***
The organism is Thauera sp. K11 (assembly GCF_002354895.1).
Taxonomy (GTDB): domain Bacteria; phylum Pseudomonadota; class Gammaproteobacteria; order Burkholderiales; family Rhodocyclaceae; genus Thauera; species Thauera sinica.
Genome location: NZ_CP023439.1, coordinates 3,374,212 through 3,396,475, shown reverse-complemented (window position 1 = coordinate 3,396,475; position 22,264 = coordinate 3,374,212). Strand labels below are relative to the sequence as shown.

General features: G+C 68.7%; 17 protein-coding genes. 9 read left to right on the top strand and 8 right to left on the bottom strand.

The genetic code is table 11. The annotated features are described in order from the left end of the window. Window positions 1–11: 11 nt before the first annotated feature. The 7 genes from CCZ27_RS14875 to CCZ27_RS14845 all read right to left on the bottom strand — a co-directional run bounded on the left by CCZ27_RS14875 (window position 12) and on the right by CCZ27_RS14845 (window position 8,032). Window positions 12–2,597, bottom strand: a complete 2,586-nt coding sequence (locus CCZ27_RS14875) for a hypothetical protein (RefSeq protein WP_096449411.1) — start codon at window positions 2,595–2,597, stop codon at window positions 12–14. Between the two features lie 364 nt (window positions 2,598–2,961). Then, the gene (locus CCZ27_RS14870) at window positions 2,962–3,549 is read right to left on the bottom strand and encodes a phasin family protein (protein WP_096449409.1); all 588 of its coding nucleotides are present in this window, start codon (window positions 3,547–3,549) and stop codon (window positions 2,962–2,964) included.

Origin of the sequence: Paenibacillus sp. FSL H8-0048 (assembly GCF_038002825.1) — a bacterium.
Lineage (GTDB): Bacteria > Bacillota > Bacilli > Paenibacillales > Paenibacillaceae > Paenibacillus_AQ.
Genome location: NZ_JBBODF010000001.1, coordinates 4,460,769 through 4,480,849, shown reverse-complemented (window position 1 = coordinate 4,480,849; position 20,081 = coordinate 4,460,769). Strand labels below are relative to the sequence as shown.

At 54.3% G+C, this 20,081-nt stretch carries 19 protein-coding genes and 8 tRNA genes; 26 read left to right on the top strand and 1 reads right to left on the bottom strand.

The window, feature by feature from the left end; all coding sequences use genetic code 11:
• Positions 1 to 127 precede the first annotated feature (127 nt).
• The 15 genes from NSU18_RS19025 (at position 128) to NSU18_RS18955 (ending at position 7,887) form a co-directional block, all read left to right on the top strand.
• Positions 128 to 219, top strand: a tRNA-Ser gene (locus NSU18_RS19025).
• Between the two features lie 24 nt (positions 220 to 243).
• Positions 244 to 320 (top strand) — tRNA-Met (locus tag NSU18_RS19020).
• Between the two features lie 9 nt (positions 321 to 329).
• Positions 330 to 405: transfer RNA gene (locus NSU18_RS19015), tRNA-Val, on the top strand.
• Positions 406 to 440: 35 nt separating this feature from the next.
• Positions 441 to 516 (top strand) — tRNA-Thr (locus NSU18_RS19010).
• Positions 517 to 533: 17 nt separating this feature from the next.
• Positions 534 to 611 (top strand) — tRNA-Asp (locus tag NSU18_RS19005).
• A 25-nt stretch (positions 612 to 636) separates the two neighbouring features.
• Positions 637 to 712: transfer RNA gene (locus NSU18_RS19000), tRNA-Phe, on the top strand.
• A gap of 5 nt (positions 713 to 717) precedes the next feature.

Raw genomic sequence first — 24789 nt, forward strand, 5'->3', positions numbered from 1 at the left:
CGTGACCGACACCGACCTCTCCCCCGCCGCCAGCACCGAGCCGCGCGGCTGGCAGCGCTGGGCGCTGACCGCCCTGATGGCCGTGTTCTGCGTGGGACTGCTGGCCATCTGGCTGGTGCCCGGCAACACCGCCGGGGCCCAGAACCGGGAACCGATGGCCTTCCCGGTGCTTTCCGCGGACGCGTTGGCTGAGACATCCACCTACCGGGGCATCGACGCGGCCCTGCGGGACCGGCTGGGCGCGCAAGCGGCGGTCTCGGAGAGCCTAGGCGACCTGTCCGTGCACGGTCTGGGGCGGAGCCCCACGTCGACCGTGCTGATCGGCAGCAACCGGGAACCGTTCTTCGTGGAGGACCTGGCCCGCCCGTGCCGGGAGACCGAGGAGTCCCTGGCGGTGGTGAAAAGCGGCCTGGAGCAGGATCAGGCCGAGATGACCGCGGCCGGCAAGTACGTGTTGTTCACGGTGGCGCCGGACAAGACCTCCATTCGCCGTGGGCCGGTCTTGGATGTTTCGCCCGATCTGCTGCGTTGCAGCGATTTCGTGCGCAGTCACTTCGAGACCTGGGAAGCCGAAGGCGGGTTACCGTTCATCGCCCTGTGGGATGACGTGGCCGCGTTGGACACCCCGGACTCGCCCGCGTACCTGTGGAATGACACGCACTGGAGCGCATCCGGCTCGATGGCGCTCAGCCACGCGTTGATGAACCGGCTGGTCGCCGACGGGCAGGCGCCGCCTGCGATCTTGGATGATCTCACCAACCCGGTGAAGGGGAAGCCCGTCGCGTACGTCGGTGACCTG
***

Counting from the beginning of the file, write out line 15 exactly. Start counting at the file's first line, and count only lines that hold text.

• Positions 244 to 320 (top strand) — tRNA-Met (locus tag NSU18_RS19020).